Bertrand Hourdel proudly pats one of his plump pigs, but the Brittany farmer is painfully aware that when he sells them, his profits, if any, will be slim.
He blames the European Union’s “straitjacket” of regulations and inaction by politicians from establishment parties for French farming’s deepest crisis since the Second World War.
Brittany’s verdant pastures and ancient stone farmhouses are a picture of bucolic bliss, but anger and desperation in France’s leading agricultural region, and other rural areas, are shifting the political winds in favour of Marine Le Pen’s anti-EU Front National.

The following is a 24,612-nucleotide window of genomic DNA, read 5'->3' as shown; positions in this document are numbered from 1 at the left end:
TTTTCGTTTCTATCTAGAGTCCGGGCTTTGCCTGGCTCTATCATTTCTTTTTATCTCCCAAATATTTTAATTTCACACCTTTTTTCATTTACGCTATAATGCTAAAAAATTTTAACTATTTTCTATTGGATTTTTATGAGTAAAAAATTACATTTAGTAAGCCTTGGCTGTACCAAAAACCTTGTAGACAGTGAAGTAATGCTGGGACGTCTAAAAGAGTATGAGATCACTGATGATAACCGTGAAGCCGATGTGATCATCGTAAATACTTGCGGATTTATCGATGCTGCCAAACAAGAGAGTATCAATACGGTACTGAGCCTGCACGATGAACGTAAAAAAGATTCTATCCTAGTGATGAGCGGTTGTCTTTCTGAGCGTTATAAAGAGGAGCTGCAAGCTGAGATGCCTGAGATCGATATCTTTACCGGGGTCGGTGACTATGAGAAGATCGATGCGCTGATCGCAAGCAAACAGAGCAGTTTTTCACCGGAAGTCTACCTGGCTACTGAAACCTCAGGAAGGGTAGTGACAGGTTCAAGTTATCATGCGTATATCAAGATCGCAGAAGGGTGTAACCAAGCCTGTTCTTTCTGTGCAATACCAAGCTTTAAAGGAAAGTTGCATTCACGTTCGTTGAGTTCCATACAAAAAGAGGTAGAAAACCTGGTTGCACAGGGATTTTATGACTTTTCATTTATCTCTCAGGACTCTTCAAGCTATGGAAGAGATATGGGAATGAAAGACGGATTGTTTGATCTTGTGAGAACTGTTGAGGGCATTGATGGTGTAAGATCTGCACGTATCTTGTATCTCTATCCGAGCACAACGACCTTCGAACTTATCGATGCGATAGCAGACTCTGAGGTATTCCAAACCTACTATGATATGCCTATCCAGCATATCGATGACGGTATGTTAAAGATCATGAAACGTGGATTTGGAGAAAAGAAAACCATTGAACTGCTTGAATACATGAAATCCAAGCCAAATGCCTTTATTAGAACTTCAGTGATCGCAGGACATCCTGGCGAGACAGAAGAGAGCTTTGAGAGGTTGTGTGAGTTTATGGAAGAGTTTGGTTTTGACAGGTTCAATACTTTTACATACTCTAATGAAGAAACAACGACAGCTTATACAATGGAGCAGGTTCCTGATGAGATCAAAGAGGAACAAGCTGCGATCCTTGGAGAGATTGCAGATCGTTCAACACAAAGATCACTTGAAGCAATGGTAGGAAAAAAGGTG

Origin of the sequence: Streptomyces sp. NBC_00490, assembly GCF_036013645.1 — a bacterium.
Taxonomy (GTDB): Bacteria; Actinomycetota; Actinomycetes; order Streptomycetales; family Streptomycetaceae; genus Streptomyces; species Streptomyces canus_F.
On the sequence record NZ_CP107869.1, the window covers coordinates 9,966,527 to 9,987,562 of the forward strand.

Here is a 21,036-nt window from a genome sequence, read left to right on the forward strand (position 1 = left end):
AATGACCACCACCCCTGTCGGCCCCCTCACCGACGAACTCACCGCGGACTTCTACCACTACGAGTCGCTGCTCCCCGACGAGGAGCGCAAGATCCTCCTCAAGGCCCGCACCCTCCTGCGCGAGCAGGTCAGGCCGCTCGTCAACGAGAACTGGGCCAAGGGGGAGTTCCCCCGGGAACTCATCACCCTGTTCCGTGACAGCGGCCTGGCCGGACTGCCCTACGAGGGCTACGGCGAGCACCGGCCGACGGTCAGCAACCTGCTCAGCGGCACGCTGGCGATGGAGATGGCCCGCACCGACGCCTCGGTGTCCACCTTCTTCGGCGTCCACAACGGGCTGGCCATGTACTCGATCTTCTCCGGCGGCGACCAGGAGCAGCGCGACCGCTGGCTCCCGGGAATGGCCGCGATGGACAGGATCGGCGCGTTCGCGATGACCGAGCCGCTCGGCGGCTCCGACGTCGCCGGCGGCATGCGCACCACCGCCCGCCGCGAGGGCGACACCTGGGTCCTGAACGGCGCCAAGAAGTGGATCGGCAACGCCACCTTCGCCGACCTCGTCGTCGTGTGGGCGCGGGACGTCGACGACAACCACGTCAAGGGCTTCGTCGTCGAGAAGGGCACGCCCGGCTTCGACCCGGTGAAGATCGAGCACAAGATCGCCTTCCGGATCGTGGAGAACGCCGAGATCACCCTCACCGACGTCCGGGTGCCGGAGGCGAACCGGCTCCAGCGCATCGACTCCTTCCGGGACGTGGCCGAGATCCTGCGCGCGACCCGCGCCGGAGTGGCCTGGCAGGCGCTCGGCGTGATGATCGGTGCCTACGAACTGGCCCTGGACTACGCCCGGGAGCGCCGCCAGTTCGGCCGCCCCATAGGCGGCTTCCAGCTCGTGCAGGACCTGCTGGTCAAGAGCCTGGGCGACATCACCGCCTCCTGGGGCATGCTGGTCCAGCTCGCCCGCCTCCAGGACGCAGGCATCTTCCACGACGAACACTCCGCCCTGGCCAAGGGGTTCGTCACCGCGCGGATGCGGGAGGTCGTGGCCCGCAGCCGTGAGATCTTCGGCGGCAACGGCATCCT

Some recorded six-figure losses and many were driven into debt. More than 600 livestock farms went bankrupt — a record. On average, one farmer committed suicide every two days, according to France’s public health agency.
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